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Facebook Disputes Claims It Fuels Political Polarization And Extremism

Facebook is stepping up its defenses against claims its algorithms favor inflammatory content.
Jenny Kane
Facebook is stepping up its defenses against claims its algorithms favor inflammatory content.

Facebook is making changes to give users more choice over what posts they see in their news feeds, as the social media company defends itself from accusations that it fuels extremism and political polarization.

The changes, announced Wednesday, include making it easier for people to switch their feeds to a "Most Recent" mode, where the newest posts appear first, and allowing users to pick up to 30 friends or pages to prioritize. Users can now limit who can comment on their posts.

The goal is to "give people real transparency in how the systems work and allows people to pull levers," Nick Clegg, Facebook's vice president for global affairs and communications, told NPR's Morning Edition. "You'll be able to, in effect, override the algorithm and curate your own news feed."

Facebook has come under escalating scrutiny over the impact of its platform on society since the Jan. 6th assault on the U.S. Capitol by a pro-Trump mob, which was planned and documented on social media sites including Facebook.

Many critics have zeroed in on the role of Facebook's algorithms, which determine what posts users are shown and what groups and accounts they are recommended to join or follow, and how they may push people toward more inflammatory content.

In his interview with NPR and in a 5,000-word Medium post published on Wednesday, Clegg clapped back at that criticism.

"Central to many of the charges by Facebook's critics is the idea that its algorithmic systems actively encourage the sharing of sensational content and are designed to keep people scrolling endlessly," Clegg wrote in the Medium post.

While "content that provokes strong emotions is invariably going to be shared," he acknowledged, he said that was because of "human nature" — not Facebook's algorithms.

"Facebook's systems are not designed to reward provocative content. In fact, key parts of those systems are designed to do just the opposite," he wrote.

Clegg disputed claims that social media contributes to political partisanship, saying academic research into the matter has been "mixed." He also defended the benefits social media provides, from personalized advertising to "a dramatic and historic democratization of speech."

Clegg told NPR his intention was not to blame Facebook users for the divisiveness on the platform, but to highlight the "complex" interactions between humans and technology.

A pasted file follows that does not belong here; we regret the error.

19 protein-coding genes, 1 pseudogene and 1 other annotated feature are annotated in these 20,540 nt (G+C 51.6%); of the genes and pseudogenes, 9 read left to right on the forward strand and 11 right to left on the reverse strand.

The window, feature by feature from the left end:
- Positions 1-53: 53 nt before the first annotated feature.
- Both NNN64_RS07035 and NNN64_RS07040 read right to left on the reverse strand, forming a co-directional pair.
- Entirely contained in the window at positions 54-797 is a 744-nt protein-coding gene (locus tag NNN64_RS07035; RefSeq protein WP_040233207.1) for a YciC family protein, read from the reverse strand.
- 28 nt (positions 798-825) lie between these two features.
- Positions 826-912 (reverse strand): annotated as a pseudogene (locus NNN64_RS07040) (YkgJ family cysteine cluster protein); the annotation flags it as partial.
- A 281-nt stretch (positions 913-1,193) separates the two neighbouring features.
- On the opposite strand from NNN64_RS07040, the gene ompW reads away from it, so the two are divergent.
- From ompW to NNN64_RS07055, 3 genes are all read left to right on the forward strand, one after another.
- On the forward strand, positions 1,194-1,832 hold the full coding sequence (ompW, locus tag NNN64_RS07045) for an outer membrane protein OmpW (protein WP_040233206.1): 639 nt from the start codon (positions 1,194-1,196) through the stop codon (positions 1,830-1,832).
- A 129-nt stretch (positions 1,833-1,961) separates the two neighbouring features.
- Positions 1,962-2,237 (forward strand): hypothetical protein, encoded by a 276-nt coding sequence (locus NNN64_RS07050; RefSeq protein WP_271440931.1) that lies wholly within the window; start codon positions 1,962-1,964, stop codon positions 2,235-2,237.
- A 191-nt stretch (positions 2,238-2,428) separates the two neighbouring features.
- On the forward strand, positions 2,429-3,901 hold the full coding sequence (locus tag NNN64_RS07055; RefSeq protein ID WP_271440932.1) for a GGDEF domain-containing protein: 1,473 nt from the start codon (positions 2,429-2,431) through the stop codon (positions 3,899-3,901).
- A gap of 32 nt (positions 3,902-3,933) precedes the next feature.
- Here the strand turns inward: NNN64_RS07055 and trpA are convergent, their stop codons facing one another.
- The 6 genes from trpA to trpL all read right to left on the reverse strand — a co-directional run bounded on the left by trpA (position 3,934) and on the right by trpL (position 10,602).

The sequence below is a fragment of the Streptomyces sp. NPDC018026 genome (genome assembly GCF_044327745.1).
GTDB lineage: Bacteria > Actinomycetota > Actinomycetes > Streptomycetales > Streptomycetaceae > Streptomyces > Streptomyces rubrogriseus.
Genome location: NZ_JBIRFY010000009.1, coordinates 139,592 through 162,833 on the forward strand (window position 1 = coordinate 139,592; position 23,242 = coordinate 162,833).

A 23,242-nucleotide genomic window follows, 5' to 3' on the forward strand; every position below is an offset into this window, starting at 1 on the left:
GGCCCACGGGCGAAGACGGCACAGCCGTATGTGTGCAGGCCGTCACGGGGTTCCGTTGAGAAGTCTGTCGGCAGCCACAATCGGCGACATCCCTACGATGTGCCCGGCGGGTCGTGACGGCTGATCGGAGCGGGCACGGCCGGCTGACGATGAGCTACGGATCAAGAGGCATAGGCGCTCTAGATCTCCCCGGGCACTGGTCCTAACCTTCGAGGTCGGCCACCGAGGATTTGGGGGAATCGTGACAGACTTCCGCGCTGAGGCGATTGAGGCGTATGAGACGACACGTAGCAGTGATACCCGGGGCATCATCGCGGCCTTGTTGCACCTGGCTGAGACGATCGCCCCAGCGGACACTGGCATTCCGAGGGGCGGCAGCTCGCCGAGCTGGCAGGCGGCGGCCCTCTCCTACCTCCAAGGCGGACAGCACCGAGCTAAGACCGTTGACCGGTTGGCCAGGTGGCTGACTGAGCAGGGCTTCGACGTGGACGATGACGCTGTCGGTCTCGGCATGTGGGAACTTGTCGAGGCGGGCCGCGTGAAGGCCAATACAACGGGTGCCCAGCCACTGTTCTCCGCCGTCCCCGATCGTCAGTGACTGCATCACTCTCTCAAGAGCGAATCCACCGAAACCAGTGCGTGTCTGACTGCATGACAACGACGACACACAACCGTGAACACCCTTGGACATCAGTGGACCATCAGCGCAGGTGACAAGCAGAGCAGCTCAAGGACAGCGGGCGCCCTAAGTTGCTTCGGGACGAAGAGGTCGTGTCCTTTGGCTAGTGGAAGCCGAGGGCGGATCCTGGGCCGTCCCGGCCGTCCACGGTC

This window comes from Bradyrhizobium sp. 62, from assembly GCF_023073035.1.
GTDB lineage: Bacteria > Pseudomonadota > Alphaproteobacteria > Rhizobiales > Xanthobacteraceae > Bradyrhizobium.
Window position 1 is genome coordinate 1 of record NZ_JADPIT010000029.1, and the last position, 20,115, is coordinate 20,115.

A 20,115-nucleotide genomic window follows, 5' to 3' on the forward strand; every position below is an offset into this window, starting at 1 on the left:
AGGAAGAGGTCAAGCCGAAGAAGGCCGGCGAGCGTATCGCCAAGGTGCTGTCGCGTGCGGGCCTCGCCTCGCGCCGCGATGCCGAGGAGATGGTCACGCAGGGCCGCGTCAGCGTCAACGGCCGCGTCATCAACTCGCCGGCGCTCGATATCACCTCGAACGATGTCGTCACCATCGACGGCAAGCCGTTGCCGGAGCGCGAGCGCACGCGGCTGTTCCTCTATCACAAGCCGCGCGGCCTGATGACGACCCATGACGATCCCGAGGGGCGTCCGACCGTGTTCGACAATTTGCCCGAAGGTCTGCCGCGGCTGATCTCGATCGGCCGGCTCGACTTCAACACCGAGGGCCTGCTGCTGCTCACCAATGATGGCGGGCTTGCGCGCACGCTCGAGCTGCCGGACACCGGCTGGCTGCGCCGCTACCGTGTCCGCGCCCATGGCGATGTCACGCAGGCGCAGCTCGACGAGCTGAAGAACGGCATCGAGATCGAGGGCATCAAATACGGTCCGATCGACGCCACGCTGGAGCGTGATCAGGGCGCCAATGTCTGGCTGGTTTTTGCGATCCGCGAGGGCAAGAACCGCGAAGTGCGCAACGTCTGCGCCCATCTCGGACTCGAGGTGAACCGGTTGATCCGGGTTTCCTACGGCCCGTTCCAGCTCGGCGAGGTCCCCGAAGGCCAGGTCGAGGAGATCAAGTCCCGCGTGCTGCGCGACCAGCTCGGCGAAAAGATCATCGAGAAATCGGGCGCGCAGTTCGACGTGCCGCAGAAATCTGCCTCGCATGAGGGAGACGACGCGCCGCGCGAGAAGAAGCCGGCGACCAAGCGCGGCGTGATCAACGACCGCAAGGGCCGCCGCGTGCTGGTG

"It's foolish to say it's all the users fault, but equally to say it's all somehow a faceless machine's fault," he said.

"People want simple answers to what are complex issues. I'm urging us nonetheless to try and grapple with the complexity of this, and not ... reduce it to some faceless machine that we blame for things that sometimes lie deep within society itself."

Facebook CEO Mark Zuckerberg gave a similar defense of the platform last week at a congressional hearing about the spread of extremism and misinformation on social media.

When lawmakers pressed him about whether Facebook bore responsibility for the Jan. 6 attack, Zuckerberg pinned blame on the rioters and on former President Donald Trump.

"I think the responsibility lies with the people who took the action to break the law and do the insurrection," he said. "And secondarily with the people who spread that content."

Facebook's stepped-up efforts to defend its platform and promise users greater transparency and control come as the prospect of new Internet regulations looms larger.

Several bills are circulating that would attempt to hold companies including Facebook more responsible for the content posted by their users and the real-world consequences of online activity.

Facebook itself is calling for reform in an extensive ad campaign, and Zuckerberg laid out his vision for updating regulations in his testimony last week.

"Everybody accepts that new rules of the road need to be written," Clegg told NPR.

Editor's note: Facebook is among NPR's financial supporters.

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Shannon Bond is a business correspondent at NPR, covering technology and how Silicon Valley's biggest companies are transforming how we live, work and communicate.